There is no conflict between these two options -- you are creating a false dichotomy out of a continuum.
It might pay off to look at an analogy. Is a definition what the community of language speakers think a word means, or is it what an individual thinks a word means?
Clearly it is both. The range of usable definitions is determined communally, but the particular idiosyncratic usage of a given individual is some point in that range. (To the degree it is correct enough to be usable.)
We select our values, or our definitions out of a collection of socially determined options. If we simply invented them out of nothing, they would not be values, or definitions. They would simply be choices without any of the power that definitions or values have.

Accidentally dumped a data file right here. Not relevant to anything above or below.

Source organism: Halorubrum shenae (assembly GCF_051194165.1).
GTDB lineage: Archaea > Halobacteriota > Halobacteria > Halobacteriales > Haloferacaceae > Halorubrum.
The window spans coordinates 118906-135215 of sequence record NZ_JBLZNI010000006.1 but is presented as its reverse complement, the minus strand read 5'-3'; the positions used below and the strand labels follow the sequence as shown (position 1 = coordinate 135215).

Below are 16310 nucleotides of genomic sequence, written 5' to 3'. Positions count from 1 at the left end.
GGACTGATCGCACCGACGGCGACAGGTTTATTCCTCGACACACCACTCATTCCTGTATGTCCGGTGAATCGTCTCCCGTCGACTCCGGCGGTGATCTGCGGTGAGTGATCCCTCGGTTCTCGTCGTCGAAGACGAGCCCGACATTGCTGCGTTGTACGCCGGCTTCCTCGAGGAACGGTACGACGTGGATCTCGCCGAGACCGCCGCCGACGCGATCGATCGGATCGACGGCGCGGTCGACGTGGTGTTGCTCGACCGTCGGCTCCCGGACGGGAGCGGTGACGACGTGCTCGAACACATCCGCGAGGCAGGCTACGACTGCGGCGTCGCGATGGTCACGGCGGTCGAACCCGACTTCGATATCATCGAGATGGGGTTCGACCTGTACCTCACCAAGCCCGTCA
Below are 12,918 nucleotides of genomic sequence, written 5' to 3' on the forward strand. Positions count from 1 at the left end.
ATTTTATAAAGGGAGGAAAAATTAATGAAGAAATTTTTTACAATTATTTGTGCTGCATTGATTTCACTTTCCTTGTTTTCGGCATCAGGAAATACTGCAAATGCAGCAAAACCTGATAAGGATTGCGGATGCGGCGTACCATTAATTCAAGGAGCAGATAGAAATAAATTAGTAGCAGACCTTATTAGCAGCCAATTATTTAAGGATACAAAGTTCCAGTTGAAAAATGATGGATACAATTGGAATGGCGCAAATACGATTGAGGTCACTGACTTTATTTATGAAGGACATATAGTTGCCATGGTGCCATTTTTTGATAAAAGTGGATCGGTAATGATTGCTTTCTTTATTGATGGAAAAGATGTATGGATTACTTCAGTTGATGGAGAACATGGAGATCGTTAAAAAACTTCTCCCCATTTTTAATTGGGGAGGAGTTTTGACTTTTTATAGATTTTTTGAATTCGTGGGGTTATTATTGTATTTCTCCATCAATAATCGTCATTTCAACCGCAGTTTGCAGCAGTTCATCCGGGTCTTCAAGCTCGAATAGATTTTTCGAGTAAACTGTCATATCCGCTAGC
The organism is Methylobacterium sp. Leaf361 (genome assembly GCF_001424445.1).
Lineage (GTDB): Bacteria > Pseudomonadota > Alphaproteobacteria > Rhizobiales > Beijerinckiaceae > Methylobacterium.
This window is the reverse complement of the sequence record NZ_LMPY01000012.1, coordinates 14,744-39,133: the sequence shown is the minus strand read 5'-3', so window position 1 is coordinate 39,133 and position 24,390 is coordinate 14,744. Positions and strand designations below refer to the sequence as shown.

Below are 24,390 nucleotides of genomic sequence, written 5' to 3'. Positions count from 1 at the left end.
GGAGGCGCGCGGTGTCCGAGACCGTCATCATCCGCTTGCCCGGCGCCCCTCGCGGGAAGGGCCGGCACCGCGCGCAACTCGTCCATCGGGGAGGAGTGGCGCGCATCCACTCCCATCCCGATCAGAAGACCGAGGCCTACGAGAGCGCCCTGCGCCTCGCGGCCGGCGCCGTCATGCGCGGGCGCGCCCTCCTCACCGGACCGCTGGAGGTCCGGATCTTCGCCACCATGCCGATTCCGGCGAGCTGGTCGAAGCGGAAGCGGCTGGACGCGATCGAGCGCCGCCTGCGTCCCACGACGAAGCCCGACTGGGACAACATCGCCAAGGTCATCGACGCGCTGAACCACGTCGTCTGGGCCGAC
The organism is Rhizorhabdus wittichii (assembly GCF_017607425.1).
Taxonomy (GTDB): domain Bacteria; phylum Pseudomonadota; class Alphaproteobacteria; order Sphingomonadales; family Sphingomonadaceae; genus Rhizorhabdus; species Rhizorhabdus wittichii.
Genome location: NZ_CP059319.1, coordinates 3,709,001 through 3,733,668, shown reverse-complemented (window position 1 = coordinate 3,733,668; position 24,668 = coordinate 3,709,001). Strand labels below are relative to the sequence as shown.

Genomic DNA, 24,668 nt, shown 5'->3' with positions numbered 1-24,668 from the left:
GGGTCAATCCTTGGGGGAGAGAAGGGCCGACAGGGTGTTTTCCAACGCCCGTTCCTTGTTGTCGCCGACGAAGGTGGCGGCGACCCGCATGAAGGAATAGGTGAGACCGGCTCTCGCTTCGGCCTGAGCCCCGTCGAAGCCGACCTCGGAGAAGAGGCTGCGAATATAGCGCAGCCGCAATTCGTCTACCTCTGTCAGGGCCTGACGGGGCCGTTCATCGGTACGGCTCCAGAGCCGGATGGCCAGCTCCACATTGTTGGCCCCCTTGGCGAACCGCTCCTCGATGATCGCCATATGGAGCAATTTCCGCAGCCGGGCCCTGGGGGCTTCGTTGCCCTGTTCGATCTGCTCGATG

When someone develops a habit of using some given noise to express an emotion or to mumble while ruminating, purely for his own use, he has not given a word a definition, he has only developed a habit for himself. Likewise when a baby cries because it wants a toy, we do not consider this the expression of a value, only of a desire. The love of pizza is a taste, not a value.
At the same time our exact understanding of a definition or a value is still particularly ours, since we cannot share the contents of our mind.